[6, 7] Over appellant's objection, the state's witnesses, after having testified that appellant was operating a crap game on September 6th, were permitted to testify that on the 5th, at the same place, he was operating a stud poker game. The jury was instructed (No. VI) that it must be satisfied beyond a reasonable doubt "that on the 6th day of September, 1927, or at any other time within two years next prior to the 24th day of September, 1927, when the information was filed, the defendant did unlawfully operate a certain game of chance, to-wit: Craps, and that said game of chance was then and there operatel by him for money." *Page 430

    After submission of the cause, the jury returned, and through its foreman reported that some of its members would like to have the court "further enlighten them as to your meaning of Instruction No. 6. They would like to know whether or not the jury is confined to the particular date shown in the information, September 6th, or whether or not they may spread the time two years prior." Thereupon, over objection the court gave in addition instruction VI-A, as follows:

    "It is not neccessary that the crime charged should have occurred on any particular day or date, but you must believe from the evidence in the case, beyond a reasonable doubt, that the very offense charged, and not some other, occurred at some time within two years immediately preceding the date when the information was filed which was the 24th day of Setpember, 1927, before you could convict the defendant."

    Upon the facts just recited, appellant bases two contentions: First, that it was error to admit the testimony as to the operation of a stud poker game on September 5th; second, that, having admitted such testimony, it was error to give Instructions VI and VI-A.

    That the evidence was improperly received we do not doubt. State v. Alford, 26 N.M. 1. 287 P. 720. But under the authorities above cited, unless prejudicial, the error need not result in reversal. That the jury could have been influenced by it in finding appellant guilty of operating a crap game on the 6th we cannot conceive. It had no tendency whatever to prove it. The testimony of the one transaction was exactly the same as that of the other. The denial of both transactions was the same. The jury could not have believed one and disbelieved the other. The result must have been exactly the same, with or without the evidence erroneously admitted.

    In seeking to show that this evidence was or might have been prejudicial, appellant points to the return of the jury and its request for an explanation of instruction VI. This of course indicates that the jurors were not all satisfied as to the meaning of that instruction. There is nothing, however, to indicate that there was any thought that there could be a conviction of the transaction of the 5th, and it would have been impossible under all the instructions, including *Page 431 VI-A, for the jury to miss the point that appellant could be convicted only upon the transaction of the 6th.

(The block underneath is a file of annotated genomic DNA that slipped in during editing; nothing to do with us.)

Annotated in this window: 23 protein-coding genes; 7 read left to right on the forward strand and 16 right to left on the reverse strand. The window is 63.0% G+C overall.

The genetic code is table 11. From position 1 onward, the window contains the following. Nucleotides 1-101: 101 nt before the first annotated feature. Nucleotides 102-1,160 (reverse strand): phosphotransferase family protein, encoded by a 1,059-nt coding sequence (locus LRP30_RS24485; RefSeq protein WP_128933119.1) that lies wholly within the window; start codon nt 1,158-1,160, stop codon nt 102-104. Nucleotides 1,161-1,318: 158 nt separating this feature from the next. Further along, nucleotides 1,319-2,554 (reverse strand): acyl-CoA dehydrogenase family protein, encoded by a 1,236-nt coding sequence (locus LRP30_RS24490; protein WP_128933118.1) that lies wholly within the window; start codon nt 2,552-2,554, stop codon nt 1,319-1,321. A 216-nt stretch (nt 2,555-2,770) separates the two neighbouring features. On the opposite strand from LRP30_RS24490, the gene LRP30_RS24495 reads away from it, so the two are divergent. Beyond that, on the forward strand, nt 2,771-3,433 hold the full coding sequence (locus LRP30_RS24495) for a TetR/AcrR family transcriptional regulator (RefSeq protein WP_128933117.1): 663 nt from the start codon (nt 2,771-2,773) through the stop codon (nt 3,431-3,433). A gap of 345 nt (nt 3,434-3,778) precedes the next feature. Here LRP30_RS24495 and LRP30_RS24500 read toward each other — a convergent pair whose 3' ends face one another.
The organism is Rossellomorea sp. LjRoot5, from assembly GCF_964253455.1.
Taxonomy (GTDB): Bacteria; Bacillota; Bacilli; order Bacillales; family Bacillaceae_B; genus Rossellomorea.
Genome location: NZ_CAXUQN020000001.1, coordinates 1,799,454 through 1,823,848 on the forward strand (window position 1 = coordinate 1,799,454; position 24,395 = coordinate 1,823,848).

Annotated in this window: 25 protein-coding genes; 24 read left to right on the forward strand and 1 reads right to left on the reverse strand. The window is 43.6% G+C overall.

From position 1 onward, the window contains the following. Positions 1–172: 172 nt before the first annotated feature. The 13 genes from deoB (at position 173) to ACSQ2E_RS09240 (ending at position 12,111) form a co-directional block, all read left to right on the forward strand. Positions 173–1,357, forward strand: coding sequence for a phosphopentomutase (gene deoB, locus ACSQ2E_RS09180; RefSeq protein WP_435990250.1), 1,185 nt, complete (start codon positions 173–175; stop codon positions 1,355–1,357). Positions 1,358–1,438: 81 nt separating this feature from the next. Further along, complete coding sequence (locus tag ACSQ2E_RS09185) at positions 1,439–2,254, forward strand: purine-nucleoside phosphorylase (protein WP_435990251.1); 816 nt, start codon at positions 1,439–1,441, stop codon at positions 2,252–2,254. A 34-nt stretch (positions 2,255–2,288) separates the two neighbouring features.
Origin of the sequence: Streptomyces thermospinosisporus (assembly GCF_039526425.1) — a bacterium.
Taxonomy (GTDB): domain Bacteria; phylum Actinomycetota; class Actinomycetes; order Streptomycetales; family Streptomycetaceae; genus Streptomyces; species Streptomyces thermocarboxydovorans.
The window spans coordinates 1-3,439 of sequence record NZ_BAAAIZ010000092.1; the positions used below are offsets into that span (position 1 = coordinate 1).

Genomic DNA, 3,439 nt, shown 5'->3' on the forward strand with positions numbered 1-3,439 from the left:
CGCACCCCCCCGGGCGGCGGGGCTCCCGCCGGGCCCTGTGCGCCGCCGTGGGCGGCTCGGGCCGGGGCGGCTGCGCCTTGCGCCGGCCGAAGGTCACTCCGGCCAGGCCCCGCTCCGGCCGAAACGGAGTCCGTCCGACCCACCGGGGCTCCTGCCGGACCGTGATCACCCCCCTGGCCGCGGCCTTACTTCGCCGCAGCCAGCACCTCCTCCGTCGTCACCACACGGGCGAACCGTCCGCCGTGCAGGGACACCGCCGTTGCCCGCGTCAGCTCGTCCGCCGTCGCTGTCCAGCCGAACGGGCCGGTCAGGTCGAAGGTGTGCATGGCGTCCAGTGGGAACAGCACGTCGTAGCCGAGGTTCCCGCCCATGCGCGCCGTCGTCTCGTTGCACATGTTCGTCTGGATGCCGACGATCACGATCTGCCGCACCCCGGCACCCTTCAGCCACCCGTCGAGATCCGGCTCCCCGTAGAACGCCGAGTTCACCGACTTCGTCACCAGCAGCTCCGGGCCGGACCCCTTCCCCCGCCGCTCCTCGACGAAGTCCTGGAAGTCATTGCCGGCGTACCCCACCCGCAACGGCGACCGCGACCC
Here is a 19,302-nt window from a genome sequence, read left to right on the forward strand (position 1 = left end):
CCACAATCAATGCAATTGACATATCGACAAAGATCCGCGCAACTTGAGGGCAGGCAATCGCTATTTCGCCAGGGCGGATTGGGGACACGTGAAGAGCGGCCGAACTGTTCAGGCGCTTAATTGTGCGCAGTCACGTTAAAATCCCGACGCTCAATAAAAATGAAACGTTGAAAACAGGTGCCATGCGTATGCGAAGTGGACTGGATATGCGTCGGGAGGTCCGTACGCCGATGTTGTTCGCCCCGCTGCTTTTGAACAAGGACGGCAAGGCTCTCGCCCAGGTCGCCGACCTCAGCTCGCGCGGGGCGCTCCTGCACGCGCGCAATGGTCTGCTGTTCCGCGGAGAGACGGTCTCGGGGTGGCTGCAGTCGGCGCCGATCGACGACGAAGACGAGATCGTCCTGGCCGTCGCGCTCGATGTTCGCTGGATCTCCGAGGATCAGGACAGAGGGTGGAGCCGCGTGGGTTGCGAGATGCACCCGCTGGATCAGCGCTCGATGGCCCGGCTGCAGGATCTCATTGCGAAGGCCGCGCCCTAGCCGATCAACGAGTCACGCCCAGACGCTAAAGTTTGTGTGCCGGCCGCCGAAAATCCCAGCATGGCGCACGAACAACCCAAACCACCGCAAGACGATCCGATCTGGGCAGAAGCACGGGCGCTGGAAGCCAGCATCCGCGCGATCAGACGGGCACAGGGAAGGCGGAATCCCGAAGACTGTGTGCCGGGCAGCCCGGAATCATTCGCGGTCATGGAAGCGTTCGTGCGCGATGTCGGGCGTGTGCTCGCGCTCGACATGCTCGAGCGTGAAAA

Instruction VI is a stock instruction. It is necessary in a case where there is a confusion of dates. Where, as in this case, there is complete agreement on the date, we confess we see no good purpose in giving it. We appreciate also that, where evidence of other offenses on other dates has been received, the instruction may be confusing and dangerous, and it should be plainly charged that there must be an agreement by the jurors of the guilt of the accused of the particular offense for which he is on trial. But the very reason that rendered the instruction unnecessary in this case also makes it nonprejudicial. The jury cannot have understood that there could be a conviction of any other offense than that of operating a crap game, and there was not a scintilla of evidence that appellant operated such a game on any other date than the 6th. If the evidence had shown that on the 5th appellant was operating a crap game, a different question would be presented.

    Finding no reversible error, we affirm the judgment and remand the cause. It is so ordered.

    BICKLEY, C.J., and PARKER, J., concur.

    CATRON and SIMMS, JJ., did not participate.

Document Info

DocketNumber: No. 3350.

Citation Numbers: 34 N.M. 423, 282 P. 870

Judges: WATSON, J.

Filed Date: 10/9/1929

Precedential Status: Precedential

Modified Date: 4/15/2017